The Minds of Infants

The Minds of Infants

The Fantz’s Looking Chamber and the Minds of Infants

In 1961 Fantz aimed to better the understanding of what occurs in the minds of infants by observing what they pay attention to most as an indication of what they are interested in. The study conducted by Robert L. Fantz at the University of Illinois is among the simplest, yet most important in the field of infant development and vision.

When this experiment was conducted, there very few ways to study what was going on in the mind of an infant.

Fantz realized that the best way to figure out this puzzle was to simply watch the actions and reactions of infants. He understood the fundamental factor that if there is something of interest near humans, they generally look at it.

In order to carry this out, Fantz devised the ‘looking chamber’. This looked similar to an MRI machine but had patterns hung from the top of it for babies to look at.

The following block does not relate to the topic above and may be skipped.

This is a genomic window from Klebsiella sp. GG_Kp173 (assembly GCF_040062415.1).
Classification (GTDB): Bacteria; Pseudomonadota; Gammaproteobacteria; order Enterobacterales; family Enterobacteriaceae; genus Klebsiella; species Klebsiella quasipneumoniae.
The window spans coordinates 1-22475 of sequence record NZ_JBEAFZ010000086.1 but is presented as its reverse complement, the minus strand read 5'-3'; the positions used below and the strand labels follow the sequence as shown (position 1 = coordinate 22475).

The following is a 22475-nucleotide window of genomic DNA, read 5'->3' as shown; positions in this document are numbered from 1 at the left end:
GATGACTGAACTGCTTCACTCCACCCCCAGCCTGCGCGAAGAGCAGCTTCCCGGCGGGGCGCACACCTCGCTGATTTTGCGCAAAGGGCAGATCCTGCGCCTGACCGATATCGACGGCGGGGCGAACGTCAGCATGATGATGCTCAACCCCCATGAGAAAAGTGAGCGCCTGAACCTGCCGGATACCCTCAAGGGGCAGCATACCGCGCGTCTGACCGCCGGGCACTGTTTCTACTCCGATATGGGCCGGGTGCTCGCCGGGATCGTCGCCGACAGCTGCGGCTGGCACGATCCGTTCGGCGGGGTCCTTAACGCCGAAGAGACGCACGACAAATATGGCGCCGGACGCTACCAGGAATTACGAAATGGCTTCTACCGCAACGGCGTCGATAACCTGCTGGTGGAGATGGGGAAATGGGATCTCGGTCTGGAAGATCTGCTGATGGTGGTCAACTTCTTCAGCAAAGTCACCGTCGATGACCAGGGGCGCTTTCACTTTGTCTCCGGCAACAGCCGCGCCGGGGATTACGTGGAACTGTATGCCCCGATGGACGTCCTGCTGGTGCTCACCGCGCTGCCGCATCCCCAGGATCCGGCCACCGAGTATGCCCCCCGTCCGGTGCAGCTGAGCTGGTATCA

The Experiment

The infants were placed in the machine and shown the two different patterns (a bull’s-eye and a human face) and the time they spent looking at each pattern was recorded with the researcher looking through a hole at the top to look at the image reflected in the infant’s eye to determine this.

The length of time infants spent looking at each pattern would be recorded and compared to decipher what shapes attracted infants the most. This paradigm measures the habituation of infants: looking at what draws their attention and distracts them most.

See also  The Milgram Shock Experiment

There were two main studies for this paradigm conducted by Fantz.

In one study it was found that a 2 month old infant would typically look at the human face for twice as long. Infants also preferred typical faces to scrambled ones.

Other studies have shown that from one month old we can follow slow moving objects and comprehend when they are moving away from us. From 3 months of age we can tell our family members apart.

From 2 days old infants prefer to look at patterns (like bull’s-eyes and faces) rather than coloured discs and this trend was present at 2-3 weeks old as well.

This suggests that human babies have some powers of pattern and form selection. Before this experiment it was thought that babies looked out onto a chaotic world of which they could make little sense.

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